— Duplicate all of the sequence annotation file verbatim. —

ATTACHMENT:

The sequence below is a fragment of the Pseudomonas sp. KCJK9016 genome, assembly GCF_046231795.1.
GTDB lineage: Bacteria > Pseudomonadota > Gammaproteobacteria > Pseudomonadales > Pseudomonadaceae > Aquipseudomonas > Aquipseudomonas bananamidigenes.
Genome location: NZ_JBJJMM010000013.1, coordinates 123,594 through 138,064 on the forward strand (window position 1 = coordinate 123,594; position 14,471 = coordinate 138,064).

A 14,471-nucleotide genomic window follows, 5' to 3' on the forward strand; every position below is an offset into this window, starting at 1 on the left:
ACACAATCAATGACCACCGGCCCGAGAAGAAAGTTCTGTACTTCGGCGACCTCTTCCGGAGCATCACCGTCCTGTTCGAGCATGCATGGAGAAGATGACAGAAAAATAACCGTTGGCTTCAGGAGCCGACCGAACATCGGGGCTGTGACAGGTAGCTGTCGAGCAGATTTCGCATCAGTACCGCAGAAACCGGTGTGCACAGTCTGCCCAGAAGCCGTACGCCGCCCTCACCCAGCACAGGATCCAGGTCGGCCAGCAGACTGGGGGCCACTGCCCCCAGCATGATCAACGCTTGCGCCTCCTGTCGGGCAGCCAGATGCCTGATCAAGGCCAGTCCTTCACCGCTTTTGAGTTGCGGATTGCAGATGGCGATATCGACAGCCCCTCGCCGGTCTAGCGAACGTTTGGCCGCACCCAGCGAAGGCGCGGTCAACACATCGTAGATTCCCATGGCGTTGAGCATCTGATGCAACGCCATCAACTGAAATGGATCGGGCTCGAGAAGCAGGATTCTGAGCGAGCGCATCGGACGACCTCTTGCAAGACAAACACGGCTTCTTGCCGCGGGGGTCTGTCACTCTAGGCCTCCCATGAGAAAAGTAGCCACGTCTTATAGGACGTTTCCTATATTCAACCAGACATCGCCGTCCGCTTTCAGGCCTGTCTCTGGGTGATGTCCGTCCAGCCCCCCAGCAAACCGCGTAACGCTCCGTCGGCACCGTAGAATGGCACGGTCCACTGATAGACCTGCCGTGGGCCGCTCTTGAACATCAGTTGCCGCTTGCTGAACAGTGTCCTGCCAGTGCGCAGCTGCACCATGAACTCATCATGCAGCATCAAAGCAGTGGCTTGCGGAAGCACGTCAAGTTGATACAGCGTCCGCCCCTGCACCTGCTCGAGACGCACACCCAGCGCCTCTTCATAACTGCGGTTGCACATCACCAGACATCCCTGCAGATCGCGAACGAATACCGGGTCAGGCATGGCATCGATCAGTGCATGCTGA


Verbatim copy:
The sequence below is a fragment of the Pseudomonas sp. KCJK9016 genome, assembly GCF_046231795.1.
GTDB lineage: Bacteria > Pseudomonadota > Gammaproteobacteria > Pseudomonadales > Pseudomonadaceae > Aquipseudomonas > Aquipseudomonas bananamidigenes.
Genome location: NZ_JBJJMM010000013.1, coordinates 123,594 through 138,064 on the forward strand (window position 1 = coordinate 123,594; position 14,471 = coordinate 138,064).

A 14,471-nucleotide genomic window follows, 5' to 3' on the forward strand; every position below is an offset into this window, starting at 1 on the left:
ACACAATCAATGACCACCGGCCCGAGAAGAAAGTTCTGTACTTCGGCGACCTCTTCCGGAGCATCACCGTCCTGTTCGAGCATGCATGGAGAAGATGACAGAAAAATAACCGTTGGCTTCAGGAGCCGACCGAACATCGGGGCTGTGACAGGTAGCTGTCGAGCAGATTTCGCATCAGTACCGCAGAAACCGGTGTGCACAGTCTGCCCAGAAGCCGTACGCCGCCCTCACCCAGCACAGGATCCAGGTCGGCCAGCAGACTGGGGGCCACTGCCCCCAGCATGATCAACGCTTGCGCCTCCTGTCGGGCAGCCAGATGCCTGATCAAGGCCAGTCCTTCACCGCTTTTGAGTTGCGGATTGCAGATGGCGATATCGACAGCCCCTCGCCGGTCTAGCGAACGTTTGGCCGCACCCAGCGAAGGCGCGGTCAACACATCGTAGATTCCCATGGCGTTGAGCATCTGATGCAACGCCATCAACTGAAATGGATCGGGCTCGAGAAGCAGGATTCTGAGCGAGCGCATCGGACGACCTCTTGCAAGACAAACACGGCTTCTTGCCGCGGGGGTCTGTCACTCTAGGCCTCCCATGAGAAAAGTAGCCACGTCTTATAGGACGTTTCCTATATTCAACCAGACATCGCCGTCCGCTTTCAGGCCTGTCTCTGGGTGATGTCCGTCCAGCCCCCCAGCAAACCGCGTAACGCTCCGTCGGCACCGTAGAATGGCACGGTCCACTGATAGACCTGCCGTGGGCCGCTCTTGAACATCAGTTGCCGCTTGCTGAACAGTGTCCTGCCAGTGCGCAGCTGCACCATGAACTCATCATGCAGCATCAAAGCAGTGGCTTGCGGAAGCACGTCAAGTTGATACAGCGTCCGCCCCTGCACCTGCTCGAGACGCACACCCAGCGCCTCTTCATAACTGCGGTTGCACATCACCAGACATCCCTGCAGATCGCGAACGAATACCGGGTCAGGCATGGCATCGATCAGTGCATGCTGA